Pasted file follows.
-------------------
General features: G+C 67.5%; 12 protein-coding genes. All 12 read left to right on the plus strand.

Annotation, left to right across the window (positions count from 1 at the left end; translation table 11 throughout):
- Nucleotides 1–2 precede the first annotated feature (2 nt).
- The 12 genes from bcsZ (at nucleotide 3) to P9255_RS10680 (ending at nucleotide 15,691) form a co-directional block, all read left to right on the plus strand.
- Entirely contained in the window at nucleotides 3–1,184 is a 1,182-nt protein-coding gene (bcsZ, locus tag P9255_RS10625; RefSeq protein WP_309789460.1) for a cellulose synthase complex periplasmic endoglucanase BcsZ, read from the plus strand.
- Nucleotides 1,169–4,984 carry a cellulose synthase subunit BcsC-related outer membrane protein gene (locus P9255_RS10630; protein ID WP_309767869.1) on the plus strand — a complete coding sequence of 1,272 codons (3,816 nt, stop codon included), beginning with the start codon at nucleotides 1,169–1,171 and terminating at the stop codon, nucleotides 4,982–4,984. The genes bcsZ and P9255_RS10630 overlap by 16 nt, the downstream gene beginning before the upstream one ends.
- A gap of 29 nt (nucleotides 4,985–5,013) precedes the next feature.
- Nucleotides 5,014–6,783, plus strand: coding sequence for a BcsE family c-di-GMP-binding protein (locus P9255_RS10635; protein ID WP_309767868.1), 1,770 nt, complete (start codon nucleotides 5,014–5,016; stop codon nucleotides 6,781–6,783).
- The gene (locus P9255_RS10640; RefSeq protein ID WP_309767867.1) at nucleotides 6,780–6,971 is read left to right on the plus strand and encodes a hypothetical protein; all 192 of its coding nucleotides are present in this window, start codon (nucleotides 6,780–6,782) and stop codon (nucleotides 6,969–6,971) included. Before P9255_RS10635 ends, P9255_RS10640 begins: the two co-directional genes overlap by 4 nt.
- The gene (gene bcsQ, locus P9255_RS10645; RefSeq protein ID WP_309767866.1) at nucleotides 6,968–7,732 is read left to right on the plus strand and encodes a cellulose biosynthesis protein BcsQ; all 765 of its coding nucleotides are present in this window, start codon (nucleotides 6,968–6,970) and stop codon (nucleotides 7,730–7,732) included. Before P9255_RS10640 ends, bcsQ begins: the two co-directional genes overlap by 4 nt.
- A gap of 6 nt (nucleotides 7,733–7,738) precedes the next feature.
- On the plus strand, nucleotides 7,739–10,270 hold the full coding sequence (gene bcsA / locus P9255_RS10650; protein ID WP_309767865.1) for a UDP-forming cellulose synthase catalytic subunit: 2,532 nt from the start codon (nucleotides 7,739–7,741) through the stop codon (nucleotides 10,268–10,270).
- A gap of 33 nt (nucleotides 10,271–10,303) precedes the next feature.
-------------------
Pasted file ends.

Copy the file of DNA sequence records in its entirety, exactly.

General features: G+C 67.5%; 12 protein-coding genes. All 12 read left to right on the plus strand.

Annotation, left to right across the window (positions count from 1 at the left end; translation table 11 throughout):
- Nucleotides 1–2 precede the first annotated feature (2 nt).
- The 12 genes from bcsZ (at nucleotide 3) to P9255_RS10680 (ending at nucleotide 15,691) form a co-directional block, all read left to right on the plus strand.
- Entirely contained in the window at nucleotides 3–1,184 is a 1,182-nt protein-coding gene (bcsZ, locus tag P9255_RS10625; RefSeq protein WP_309789460.1) for a cellulose synthase complex periplasmic endoglucanase BcsZ, read from the plus strand.
- Nucleotides 1,169–4,984 carry a cellulose synthase subunit BcsC-related outer membrane protein gene (locus P9255_RS10630; protein ID WP_309767869.1) on the plus strand — a complete coding sequence of 1,272 codons (3,816 nt, stop codon included), beginning with the start codon at nucleotides 1,169–1,171 and terminating at the stop codon, nucleotides 4,982–4,984. The genes bcsZ and P9255_RS10630 overlap by 16 nt, the downstream gene beginning before the upstream one ends.
- A gap of 29 nt (nucleotides 4,985–5,013) precedes the next feature.
- Nucleotides 5,014–6,783, plus strand: coding sequence for a BcsE family c-di-GMP-binding protein (locus P9255_RS10635; protein ID WP_309767868.1), 1,770 nt, complete (start codon nucleotides 5,014–5,016; stop codon nucleotides 6,781–6,783).
- The gene (locus P9255_RS10640; RefSeq protein ID WP_309767867.1) at nucleotides 6,780–6,971 is read left to right on the plus strand and encodes a hypothetical protein; all 192 of its coding nucleotides are present in this window, start codon (nucleotides 6,780–6,782) and stop codon (nucleotides 6,969–6,971) included. Before P9255_RS10635 ends, P9255_RS10640 begins: the two co-directional genes overlap by 4 nt.
- The gene (gene bcsQ, locus P9255_RS10645; RefSeq protein ID WP_309767866.1) at nucleotides 6,968–7,732 is read left to right on the plus strand and encodes a cellulose biosynthesis protein BcsQ; all 765 of its coding nucleotides are present in this window, start codon (nucleotides 6,968–6,970) and stop codon (nucleotides 7,730–7,732) included. Before P9255_RS10640 ends, bcsQ begins: the two co-directional genes overlap by 4 nt.
- A gap of 6 nt (nucleotides 7,733–7,738) precedes the next feature.
- On the plus strand, nucleotides 7,739–10,270 hold the full coding sequence (gene bcsA / locus P9255_RS10650; protein ID WP_309767865.1) for a UDP-forming cellulose synthase catalytic subunit: 2,532 nt from the start codon (nucleotides 7,739–7,741) through the stop codon (nucleotides 10,268–10,270).
- A gap of 33 nt (nucleotides 10,271–10,303) precedes the next feature.